Saturday, May 4, 2013

Essential Ideas for the New Roleplaying Renaissance

Alongside tens of thousands of fellow gamers, I have participated in the recent surge of crowdfunding that, I believe, will lead to a very real gaming renaissance. Two of the most exciting of these games are Obsidian's Project Eternity and InXile Entertainment's Torment: Tides of Numenera.

Both of these titles are being constructed along the lines of the greatest classic cRPGs of the "golden era" of PC gaming. Not only are these games being developed in the same mold as Baldur's Gate and Planescape Torment and Arcanum, they are being developed by the same hugely talented people responsible for those classic games. It's all extremely exciting, and perhaps most exciting of all is the new dialogues opening up between developers and consumers--gamers, that's us!--which involve openly asking for gamers' input in the pre-production stages of game development. InXile's forum for Torment has a very nice set of mechanics in place for contributing game ideas--a mechanic I have made full use of in the past several days. My mind has been devoured with thoughts like: What are the things that annoy the hell out of me in isometric RPGs? What are the things that I always want to see an RPGs but never do?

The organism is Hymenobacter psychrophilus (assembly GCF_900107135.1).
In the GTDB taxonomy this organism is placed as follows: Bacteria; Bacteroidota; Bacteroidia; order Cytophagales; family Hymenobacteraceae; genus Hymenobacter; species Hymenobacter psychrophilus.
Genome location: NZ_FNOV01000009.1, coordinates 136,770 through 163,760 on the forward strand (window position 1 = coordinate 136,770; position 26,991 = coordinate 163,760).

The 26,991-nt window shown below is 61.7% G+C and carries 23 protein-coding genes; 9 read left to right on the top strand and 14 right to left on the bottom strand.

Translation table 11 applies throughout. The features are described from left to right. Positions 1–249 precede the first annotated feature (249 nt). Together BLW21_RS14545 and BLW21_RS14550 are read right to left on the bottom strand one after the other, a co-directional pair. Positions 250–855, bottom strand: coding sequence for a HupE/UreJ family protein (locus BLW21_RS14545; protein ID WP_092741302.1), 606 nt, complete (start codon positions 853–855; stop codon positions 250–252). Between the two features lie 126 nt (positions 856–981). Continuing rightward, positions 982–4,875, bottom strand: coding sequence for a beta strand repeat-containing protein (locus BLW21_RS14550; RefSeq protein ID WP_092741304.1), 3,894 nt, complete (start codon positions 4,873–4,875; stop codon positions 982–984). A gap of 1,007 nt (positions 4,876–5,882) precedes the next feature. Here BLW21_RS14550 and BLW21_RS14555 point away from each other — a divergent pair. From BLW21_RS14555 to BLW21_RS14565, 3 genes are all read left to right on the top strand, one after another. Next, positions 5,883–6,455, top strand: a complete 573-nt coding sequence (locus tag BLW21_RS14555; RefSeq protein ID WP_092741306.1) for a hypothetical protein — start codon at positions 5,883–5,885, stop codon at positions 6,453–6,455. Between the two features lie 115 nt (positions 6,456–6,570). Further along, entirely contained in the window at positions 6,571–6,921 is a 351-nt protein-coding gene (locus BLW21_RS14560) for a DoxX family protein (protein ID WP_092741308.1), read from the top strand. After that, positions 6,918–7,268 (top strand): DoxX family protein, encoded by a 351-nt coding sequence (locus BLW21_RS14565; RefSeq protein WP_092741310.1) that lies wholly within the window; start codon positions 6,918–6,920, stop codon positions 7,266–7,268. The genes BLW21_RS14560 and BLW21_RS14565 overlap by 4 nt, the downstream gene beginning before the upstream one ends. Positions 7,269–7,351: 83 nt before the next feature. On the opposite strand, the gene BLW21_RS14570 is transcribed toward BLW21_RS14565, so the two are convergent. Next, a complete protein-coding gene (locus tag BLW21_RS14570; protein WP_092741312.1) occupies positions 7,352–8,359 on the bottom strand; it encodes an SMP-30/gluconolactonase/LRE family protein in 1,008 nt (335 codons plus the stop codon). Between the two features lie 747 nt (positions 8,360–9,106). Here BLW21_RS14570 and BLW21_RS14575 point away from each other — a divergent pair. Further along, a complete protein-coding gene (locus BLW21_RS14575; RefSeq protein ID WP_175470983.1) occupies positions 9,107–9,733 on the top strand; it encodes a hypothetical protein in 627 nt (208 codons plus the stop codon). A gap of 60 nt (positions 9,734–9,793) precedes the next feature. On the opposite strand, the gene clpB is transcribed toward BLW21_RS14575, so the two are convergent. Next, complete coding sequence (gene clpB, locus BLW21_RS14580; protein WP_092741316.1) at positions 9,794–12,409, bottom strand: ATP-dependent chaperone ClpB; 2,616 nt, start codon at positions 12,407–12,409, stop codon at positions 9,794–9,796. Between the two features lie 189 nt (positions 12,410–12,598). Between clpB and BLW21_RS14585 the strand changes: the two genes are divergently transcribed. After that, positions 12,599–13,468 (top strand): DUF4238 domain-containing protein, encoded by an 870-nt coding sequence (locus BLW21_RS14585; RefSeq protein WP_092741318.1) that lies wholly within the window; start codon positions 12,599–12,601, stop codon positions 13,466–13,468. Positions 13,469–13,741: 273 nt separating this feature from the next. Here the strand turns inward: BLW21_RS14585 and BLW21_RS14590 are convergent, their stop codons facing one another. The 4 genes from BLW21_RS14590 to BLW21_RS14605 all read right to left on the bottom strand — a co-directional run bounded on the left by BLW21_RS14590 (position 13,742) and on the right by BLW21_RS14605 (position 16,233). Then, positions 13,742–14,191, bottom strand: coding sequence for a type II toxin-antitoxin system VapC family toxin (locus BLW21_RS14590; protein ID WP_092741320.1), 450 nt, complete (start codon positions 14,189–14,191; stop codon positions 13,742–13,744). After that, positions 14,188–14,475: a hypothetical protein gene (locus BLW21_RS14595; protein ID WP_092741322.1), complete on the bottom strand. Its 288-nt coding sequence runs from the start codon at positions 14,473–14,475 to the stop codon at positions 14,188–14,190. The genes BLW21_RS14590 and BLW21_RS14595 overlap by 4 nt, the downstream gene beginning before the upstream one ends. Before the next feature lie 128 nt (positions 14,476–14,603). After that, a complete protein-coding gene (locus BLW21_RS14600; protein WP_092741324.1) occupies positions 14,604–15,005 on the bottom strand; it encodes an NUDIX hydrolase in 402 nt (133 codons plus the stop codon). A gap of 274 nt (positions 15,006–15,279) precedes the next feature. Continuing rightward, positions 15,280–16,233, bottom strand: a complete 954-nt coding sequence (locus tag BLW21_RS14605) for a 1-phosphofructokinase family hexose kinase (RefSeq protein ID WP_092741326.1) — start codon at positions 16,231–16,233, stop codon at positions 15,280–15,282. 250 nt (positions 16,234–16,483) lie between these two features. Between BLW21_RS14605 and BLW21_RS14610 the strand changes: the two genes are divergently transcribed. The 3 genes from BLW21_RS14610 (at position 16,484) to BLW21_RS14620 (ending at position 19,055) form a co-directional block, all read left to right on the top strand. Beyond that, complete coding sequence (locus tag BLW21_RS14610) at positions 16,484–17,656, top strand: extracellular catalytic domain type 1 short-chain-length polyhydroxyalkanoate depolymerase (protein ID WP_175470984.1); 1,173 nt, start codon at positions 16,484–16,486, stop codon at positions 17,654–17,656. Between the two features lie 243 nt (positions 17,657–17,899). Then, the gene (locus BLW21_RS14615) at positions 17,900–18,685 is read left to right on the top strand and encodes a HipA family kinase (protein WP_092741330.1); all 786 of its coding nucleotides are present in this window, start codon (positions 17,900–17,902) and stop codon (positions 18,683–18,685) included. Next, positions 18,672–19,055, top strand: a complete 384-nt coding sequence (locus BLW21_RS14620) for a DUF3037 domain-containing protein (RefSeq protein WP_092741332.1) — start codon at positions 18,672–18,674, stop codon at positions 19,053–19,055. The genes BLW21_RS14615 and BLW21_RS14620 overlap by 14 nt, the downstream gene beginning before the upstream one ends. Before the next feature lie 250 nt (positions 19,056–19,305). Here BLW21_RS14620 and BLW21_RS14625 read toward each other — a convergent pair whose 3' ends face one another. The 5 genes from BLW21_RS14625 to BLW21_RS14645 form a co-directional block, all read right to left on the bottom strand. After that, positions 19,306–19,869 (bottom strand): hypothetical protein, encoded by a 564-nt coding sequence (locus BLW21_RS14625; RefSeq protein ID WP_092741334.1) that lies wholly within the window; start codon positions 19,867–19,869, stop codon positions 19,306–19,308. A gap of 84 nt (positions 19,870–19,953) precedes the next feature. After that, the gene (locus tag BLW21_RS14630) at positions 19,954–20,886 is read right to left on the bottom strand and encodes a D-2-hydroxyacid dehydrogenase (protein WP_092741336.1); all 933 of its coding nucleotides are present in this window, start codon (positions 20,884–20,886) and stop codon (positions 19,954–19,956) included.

This train of thought led me to propose several ideas both mechanical and aesthetic. Because both Torment: Tides of Numenera and Project Eternity are very much being developed in the vein of classic, Infinity Engine cRPGs, I feel that these ideas are applicable--and, to a certain degree, vital--to both titles. Or, rather, these are things that belong in every RPG of merit. While some may read these notions of mine and think, "that's obvious," or, "that's too simple of a thing to bother proposing,"--and while I may agree with those sentiments--I still believe that some things simply need to be said. Because of that universality, I am incorporating these ideas into a blog post to provide me (and anyone else who feels like it) with an easy resource to point out and say, "I want that."

I will do my best to fully articulate these ideas as best I can--which means I'll be writing as much as I feel necessary to clearly convey both my ideas in specific, as well as their emotional impetus. If you don't have the time or inclination to properly hear me out, please just avoid this essay entirely. Like I said, this is mainly a compilation of different ideas I have that I want to place in a single place, easy for me to access whenever, wherever, for my own personal use. As I conceive of new ideas--and/or find the time to fully articulate them--I will add them to this posting.